I was a guest speaker for Family Tree DNA at the 2013 Who Do You Think You Are LIVE event in London. The slides for that talk can now be downloaded by CLICKING HERE. This is my second set of talks... More
I was invited by the world’s largest commercial ancestral DNA testing Company 'Family Tree DNA' to give a talk entitled 'Pinpointing a Geographical Origin' at their 8th Annual Genetic Genealogy... More
The Royal house of Scotland sprang from the Kings of the Scots, who constituted only one of the 6 peoples inhabiting the modern lands of Scotland. Yet when Kenneth, son of Alpin, united the Picts and... More
When one thinks of Scottish surnames, one almost always thinks of those that begin with Mc’ or Mac.’ This is an over simplification as Scottish surnames are quite diverse and reflect the various... More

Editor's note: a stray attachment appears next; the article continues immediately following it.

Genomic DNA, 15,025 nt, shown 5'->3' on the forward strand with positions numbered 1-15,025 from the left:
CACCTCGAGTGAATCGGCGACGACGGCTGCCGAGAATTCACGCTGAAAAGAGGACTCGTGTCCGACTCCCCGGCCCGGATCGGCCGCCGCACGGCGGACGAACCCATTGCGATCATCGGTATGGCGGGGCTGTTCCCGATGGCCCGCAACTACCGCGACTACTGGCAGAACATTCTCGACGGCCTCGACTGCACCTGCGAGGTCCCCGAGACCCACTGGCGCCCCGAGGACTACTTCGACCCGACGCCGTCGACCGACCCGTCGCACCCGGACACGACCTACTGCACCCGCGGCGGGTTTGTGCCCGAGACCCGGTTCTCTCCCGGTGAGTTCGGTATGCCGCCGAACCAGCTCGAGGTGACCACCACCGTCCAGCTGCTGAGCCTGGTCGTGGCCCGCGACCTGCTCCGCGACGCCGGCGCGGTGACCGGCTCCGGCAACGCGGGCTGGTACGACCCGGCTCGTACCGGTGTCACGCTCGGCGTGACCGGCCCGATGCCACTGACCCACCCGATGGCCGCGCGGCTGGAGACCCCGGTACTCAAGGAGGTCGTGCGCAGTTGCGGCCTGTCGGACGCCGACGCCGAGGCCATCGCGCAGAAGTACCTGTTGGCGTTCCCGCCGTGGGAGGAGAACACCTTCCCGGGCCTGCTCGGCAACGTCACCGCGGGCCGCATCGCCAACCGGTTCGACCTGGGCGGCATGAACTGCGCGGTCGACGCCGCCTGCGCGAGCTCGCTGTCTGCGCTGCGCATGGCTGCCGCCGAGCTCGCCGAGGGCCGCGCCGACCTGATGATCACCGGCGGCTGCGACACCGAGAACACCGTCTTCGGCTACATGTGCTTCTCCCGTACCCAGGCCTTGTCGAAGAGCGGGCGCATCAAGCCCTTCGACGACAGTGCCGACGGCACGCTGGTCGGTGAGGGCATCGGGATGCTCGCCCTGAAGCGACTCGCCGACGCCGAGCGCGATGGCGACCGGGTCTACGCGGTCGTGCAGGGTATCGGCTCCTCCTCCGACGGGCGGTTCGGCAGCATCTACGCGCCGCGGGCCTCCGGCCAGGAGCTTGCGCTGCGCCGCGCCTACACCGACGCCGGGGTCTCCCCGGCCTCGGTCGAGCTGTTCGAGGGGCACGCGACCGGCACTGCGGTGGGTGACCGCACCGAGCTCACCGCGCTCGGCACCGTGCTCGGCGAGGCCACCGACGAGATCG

Scotland was first settled roughly 10,000 years ago after the end of the last ice age. The first reference to the people of Scotland comes from Roman sources that referred to the people north of... More

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Scottish DNA

NEW Scottish Origenes Ethnicity map of Scotland What do >300 Scottish Origenes Y-DNA Case Studies reveal about the modern Scots? October 2021.